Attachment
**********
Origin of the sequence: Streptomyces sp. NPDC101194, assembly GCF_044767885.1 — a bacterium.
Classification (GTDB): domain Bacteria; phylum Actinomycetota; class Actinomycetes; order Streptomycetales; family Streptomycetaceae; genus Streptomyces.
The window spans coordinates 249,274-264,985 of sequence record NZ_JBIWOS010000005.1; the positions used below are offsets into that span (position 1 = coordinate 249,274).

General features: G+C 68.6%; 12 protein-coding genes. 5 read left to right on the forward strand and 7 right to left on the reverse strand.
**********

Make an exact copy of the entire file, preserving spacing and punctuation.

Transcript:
Origin of the sequence: Streptomyces sp. NPDC101194, assembly GCF_044767885.1 — a bacterium.
Classification (GTDB): domain Bacteria; phylum Actinomycetota; class Actinomycetes; order Streptomycetales; family Streptomycetaceae; genus Streptomyces.
The window spans coordinates 249,274-264,985 of sequence record NZ_JBIWOS010000005.1; the positions used below are offsets into that span (position 1 = coordinate 249,274).

General features: G+C 68.6%; 12 protein-coding genes. 5 read left to right on the forward strand and 7 right to left on the reverse strand.